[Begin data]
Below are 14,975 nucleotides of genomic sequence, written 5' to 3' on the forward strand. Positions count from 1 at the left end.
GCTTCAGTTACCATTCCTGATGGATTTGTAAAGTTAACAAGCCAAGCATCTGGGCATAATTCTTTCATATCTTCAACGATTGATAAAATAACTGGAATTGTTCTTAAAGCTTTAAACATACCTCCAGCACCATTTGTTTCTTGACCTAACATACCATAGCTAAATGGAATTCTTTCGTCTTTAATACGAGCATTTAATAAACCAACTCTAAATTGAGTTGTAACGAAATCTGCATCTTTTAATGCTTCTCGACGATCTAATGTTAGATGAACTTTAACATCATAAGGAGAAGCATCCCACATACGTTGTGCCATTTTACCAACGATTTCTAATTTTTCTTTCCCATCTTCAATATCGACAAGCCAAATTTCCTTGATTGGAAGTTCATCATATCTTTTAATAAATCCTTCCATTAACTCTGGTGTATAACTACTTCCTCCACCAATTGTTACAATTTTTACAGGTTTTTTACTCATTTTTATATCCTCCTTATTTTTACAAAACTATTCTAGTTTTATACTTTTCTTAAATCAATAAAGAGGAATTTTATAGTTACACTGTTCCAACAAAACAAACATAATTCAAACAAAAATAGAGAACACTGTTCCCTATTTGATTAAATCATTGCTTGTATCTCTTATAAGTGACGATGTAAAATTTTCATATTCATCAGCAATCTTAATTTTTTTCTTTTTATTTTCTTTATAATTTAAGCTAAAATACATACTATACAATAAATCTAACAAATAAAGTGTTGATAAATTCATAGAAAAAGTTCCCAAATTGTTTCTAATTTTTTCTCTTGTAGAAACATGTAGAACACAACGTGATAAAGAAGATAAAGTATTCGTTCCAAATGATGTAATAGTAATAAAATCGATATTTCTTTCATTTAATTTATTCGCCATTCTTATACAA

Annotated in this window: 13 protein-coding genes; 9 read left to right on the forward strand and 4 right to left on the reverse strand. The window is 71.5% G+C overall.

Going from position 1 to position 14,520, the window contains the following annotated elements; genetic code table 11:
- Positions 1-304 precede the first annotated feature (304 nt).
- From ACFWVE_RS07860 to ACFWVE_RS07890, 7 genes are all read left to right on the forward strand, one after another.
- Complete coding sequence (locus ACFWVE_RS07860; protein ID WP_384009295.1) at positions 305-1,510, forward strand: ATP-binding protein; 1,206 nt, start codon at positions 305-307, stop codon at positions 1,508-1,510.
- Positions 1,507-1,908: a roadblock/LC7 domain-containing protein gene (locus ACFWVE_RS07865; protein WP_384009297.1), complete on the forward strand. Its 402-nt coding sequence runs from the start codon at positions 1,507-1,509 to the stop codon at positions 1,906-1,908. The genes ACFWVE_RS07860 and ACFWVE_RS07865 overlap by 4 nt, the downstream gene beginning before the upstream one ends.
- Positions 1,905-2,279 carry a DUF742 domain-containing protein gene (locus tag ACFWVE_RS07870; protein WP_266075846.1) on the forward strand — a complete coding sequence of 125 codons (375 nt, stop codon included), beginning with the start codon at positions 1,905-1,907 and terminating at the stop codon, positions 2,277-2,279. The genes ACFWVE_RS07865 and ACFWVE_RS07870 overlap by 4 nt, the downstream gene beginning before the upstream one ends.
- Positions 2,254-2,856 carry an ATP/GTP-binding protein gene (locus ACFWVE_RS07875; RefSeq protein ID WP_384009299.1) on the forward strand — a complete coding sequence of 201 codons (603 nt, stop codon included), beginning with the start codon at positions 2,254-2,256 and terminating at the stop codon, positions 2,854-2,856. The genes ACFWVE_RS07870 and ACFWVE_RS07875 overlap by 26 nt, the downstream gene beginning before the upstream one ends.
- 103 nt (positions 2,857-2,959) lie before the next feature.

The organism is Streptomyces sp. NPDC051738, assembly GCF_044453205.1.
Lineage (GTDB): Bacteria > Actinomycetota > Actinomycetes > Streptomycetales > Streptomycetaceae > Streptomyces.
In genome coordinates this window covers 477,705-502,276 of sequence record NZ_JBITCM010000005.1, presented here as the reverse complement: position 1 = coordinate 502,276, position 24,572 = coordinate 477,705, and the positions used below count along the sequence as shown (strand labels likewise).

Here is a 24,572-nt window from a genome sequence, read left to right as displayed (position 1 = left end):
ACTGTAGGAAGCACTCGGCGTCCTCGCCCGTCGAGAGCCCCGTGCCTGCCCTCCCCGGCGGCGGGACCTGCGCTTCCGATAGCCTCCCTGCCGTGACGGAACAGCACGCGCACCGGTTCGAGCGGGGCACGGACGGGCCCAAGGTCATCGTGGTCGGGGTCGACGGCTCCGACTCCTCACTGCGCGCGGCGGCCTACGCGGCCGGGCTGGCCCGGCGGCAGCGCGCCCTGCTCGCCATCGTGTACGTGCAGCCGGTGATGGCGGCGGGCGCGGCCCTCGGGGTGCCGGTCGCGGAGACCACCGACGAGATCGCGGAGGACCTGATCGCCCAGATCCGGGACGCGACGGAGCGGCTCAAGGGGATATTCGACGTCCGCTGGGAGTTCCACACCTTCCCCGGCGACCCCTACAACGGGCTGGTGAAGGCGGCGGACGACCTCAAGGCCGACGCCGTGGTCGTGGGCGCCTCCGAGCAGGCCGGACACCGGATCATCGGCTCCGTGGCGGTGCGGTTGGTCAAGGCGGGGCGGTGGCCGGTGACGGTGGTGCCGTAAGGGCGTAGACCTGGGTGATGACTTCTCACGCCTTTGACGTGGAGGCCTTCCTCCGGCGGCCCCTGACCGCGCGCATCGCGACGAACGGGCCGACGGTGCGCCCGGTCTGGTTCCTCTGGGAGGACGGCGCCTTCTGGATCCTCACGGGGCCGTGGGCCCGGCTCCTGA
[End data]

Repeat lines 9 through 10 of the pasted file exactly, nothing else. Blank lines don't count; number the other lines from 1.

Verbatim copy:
- Positions 1,905-2,279 carry a DUF742 domain-containing protein gene (locus tag ACFWVE_RS07870; protein WP_266075846.1) on the forward strand — a complete coding sequence of 125 codons (375 nt, stop codon included), beginning with the start codon at positions 1,905-1,907 and terminating at the stop codon, positions 2,277-2,279. The genes ACFWVE_RS07865 and ACFWVE_RS07870 overlap by 4 nt, the downstream gene beginning before the upstream one ends.
- Positions 2,254-2,856 carry an ATP/GTP-binding protein gene (locus ACFWVE_RS07875; RefSeq protein ID WP_384009299.1) on the forward strand — a complete coding sequence of 201 codons (603 nt, stop codon included), beginning with the start codon at positions 2,254-2,256 and terminating at the stop codon, positions 2,854-2,856. The genes ACFWVE_RS07870 and ACFWVE_RS07875 overlap by 26 nt, the downstream gene beginning before the upstream one ends.